Focuses on a much-discussed and controversial aspect of conservation: the commodification of nature. Can the successful marketization of what is generally perceived as wilderness help to provide for biodiversity conservation, economic development and social emancipation?
At a time of profound anxiety about the impact of human activity on nature and the catastrophic effects of climate change, the "sixth mass extinction", invasive species and rapidly expanding zoonotic diseases, this volume engages with the practices, discourses, and materialities surrounding the commodification of "the wild". Focusing on the relationship between commodification and wilderness, the contributors pay particular attention to commodification's newer iterations in which human management plays a significant role, such as wildlife-park tourism, trophy-hunting, and trade in herbal medicines, perfumes and luxury exotic food items.
Dominant neoliberal approaches have aimed to address global environmental challenges through the commodification and marketization of nature: by valorizing nature, they claim, biodiversity can be safeguarded and "wild" landscapes protected. This, it is thought, will not only open up a new frontier of sustainable, non-exploitative, participatory capitalist expansion, but invigorate rural livelihoods, reduce poverty, and add important assets to otherwise vulnerable rural economies. This important book challenges this future trajectory. Investigating a broad range of cases across southern and eastern Africa, from the illegal sandalwood trade to legal trade in devil's claw and honeybush to trophy-hunting and wilderness safaris, the contributors reveal the pitfalls and challenges of commodification, what this means for the continent and beyond.
PART 1: INTRODUCTION
1. Introduction: Practices, discourses, and materialities surrounding the commodification of the 'Wild' / Michael Bollig, Linus Kalvelage, Léa Lacan, Selma Lendelvo, Alfons Mosimane, and Romie Nghitevelekwa
PART 2: THEORETICAL PERSPECTIVES
2.Fetishizing the 'Wild': Conservation, commodities and capitalism / Clemens Greiner and Michael Bollig
3. Value Chains and Global Production Networks: Conceptual considerations and economic development in the 'Wild' / Javier Revilla-Diez, Carolin Hulke, and Linus Kalvelage
4. Benefit Sharing and Biodiversity Commodification: A failed approach for social justice, equity and conservation? / Rachel Wynberg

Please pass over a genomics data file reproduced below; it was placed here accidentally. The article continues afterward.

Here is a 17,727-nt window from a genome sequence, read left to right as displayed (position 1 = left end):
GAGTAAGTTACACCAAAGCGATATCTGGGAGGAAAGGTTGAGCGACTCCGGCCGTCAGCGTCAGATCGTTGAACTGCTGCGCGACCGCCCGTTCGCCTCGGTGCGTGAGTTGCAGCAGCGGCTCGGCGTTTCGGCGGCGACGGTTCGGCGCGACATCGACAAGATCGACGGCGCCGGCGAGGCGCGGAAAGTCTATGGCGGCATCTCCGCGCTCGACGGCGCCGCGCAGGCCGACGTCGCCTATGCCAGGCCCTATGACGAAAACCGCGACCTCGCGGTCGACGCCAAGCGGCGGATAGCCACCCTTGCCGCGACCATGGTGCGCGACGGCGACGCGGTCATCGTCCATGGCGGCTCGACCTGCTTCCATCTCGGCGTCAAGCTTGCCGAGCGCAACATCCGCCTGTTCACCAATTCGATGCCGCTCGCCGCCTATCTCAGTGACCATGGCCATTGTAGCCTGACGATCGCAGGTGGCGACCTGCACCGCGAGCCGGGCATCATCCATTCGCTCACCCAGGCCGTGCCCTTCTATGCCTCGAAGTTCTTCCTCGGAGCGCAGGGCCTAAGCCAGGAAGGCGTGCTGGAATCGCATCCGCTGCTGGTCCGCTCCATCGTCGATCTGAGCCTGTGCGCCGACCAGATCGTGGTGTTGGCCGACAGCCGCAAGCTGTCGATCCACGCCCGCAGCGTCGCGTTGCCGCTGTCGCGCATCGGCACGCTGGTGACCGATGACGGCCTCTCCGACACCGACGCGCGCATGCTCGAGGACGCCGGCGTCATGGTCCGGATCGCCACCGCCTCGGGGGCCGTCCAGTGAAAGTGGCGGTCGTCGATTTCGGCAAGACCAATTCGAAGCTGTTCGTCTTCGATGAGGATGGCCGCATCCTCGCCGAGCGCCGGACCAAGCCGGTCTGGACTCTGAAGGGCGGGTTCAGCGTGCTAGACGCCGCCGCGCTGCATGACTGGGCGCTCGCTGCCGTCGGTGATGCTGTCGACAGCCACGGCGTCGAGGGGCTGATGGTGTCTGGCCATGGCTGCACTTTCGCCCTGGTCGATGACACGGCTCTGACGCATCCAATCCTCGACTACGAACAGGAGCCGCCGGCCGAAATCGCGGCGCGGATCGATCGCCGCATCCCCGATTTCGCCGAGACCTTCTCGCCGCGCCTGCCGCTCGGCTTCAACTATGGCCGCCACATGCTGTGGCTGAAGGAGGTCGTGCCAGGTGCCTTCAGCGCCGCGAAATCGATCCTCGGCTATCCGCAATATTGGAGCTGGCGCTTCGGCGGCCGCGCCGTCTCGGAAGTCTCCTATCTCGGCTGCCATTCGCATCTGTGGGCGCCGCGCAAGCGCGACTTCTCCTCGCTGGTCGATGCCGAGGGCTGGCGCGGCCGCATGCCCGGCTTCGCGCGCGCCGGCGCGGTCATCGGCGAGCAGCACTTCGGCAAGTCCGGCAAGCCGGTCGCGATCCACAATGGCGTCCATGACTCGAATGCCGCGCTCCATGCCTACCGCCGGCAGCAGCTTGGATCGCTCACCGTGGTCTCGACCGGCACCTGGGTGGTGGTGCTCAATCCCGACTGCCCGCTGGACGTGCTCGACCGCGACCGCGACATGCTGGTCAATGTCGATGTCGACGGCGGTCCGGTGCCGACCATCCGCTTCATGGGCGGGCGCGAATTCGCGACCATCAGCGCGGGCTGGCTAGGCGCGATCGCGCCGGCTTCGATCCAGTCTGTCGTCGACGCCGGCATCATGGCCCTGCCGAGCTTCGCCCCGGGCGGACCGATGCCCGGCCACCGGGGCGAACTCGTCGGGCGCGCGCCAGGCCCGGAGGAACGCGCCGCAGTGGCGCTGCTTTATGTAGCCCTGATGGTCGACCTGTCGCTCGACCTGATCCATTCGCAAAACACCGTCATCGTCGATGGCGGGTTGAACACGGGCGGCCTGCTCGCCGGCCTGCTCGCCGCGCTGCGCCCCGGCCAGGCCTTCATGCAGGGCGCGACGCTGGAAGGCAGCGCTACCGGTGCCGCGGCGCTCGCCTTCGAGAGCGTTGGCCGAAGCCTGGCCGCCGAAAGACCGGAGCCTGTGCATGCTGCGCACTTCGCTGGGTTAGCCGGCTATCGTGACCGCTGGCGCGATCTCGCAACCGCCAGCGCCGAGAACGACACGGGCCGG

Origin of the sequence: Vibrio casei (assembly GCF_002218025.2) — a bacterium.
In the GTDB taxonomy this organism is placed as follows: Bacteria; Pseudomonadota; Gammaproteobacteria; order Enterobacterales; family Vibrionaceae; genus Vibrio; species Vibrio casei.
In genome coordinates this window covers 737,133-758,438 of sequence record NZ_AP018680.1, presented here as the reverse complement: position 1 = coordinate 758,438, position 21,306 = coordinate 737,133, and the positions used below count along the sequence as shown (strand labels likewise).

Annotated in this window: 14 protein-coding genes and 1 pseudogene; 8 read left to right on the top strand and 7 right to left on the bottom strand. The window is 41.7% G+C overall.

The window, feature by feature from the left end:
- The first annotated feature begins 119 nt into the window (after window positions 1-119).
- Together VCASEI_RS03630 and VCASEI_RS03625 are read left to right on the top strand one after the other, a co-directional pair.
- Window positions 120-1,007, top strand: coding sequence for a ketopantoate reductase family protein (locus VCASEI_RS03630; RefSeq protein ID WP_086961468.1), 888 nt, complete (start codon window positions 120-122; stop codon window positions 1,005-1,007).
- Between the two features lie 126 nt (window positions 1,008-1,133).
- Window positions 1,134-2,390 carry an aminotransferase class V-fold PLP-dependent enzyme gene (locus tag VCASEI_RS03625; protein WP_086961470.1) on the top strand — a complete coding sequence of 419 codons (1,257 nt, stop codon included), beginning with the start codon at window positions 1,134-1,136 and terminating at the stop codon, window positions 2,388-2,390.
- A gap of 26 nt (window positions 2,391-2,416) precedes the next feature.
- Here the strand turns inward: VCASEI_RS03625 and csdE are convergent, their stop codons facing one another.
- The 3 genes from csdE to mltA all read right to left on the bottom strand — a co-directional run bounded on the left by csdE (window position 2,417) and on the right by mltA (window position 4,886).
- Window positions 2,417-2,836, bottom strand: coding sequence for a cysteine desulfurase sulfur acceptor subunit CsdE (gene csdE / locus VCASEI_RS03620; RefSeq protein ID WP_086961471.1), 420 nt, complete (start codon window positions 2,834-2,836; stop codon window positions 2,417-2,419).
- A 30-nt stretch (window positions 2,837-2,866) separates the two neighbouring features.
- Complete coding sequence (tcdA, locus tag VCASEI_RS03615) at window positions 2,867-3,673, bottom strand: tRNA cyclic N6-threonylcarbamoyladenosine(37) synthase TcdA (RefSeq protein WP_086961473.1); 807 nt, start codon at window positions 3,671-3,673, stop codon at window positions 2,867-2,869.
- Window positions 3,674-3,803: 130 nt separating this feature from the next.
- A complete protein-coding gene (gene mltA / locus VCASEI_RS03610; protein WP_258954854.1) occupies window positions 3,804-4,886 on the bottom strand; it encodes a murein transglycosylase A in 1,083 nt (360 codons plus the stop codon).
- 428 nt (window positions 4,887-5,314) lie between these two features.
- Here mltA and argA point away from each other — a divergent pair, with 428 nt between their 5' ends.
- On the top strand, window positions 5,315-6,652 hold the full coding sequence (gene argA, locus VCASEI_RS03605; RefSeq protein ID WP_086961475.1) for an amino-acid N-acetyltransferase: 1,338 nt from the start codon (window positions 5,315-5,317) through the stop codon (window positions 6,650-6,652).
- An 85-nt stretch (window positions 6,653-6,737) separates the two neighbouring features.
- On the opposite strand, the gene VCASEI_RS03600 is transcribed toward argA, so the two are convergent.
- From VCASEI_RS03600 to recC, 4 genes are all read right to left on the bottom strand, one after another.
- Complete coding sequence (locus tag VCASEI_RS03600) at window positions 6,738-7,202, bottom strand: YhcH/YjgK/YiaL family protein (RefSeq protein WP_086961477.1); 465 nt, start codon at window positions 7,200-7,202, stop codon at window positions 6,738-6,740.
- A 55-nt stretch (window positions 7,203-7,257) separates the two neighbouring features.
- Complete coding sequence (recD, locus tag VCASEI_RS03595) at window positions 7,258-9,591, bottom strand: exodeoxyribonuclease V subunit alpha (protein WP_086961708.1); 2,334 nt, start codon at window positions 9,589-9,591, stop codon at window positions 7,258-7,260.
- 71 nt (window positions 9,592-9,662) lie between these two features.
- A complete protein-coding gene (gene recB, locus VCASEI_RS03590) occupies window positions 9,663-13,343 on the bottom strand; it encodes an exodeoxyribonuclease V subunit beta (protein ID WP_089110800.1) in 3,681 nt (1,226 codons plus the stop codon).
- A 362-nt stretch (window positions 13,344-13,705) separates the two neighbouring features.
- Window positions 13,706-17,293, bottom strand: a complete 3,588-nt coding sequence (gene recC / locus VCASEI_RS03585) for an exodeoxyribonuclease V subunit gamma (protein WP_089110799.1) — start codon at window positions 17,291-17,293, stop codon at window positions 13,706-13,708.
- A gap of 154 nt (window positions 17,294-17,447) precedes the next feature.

5. Transfrontier Conservation Governance, Commodification of Nature, and the New Dynamics of Sovereignty in Namibia / Johannes Dittmann and Detlef Müller-Mahn
PART 3: PLANTS FROM THE WILDERNESS FOR A GLOBAL MARKET: THE COMMODIFICATION OF NON-DOMESTICATED (WILD) PLANTS
6. Towards Pro-poor or Pro-profit? The governance framework for harvesting and trade of devil's claw (Harpagophytum spp.) in the Zambezi Region, Namibia / Jessica-Jane Lavelle
7. Marginalisation and exclusion in honeybush commercialisation in South Africa / Sthembile Ndwandwe
8. From Forest to National Resource: Forest conservation and state power in Baringo, Kenya / Léa Lacan
9. Commodifying East Africa's Sandalwood: Organised crime and community participation in transnational smuggling of endangered species / Eric Mutisya Kioko and Michael Mugo Kinyanjui
10. The Gum Arabic Business: Modernization of production in north-eastern Nigeria / Hauke-Peter Vehrs and Ibrahim Maina Wazirii
PART 4: COMMODIFYING WILDLIFE
11. Producing Elephant Commodities for 'Conservation Hunting' in Namibian Communal-area Conservancies / Lee Hewitson and Sian Sullivan
12. Human-wildlife Interaction, Rural Conflict and Wildlife Conservation / Ezequiel Fabiano, Selma Lendelvo, Alfons Mosimane, and Selma Kosmas
13. Hunting for Development: Global production networks and the commodification of wildlife in Namibia / Linus Kalvelage
PART 5: COMMODIFICATION AND SOCIAL DYNAMICS
14. Women in Rural Northern Namibia and the Commodification of Indigenous Natural Products / Romie Nghitevelekwa, Selma Lendelvo, and Martin Shapi
15. Conservation, Traditional Authorities, and the Commodification of the 'Wild': a Namibian perspective / Alfons Mosimane, Kenneth Matengu, and Michael Bollig
16. Commodification of Wildlife Resources in the Okavango Delta, Botswana / Joseph E. Mbaiwa
17. Justice Dilemmas in Conservation Conflicts in Uganda / Lioba Lenhart
PART 6: CONCLUSIONS
18. Conclusions: Commodifying the 'Wild' - Where do we go from here? / Michael Bollig, Linus Kalvelage, Léa Lacan, Selma Lendelvo, Alfons Mosimane, and Romie Nghitevelekwa
Michael Bollig is a Professor of Social and Cultural Anthropology at the University of Cologne. His books include Shaping the African Savannah: From Capitalist Frontier to Arid Eden in Namibia (2020) and, with David Andersen, Resilience and Collapse in African Savannahs (2017).
Selma Lendelvo is a Senior Researcher and Director of Grants Management and Resources Mobilisation at the University of Namibia. Her research focuses on environmental management and sustainable natural resources management.
Alfons Mosimane, a geographer, is the Executive Dean of the Faculty of Education and Human Sciences at the University of Namibia. For the past 20 years, Dr Mosimane has researched institutional development and governance systems in community-based natural resources management (CBNRM) in Namibia.
Romie Vonkie Nghitevelekwa is a Senior Lecturer in Sociology at the University of Namibia. She is the author of Securing Land Rights: Communal Land Reform in Namibia (2020).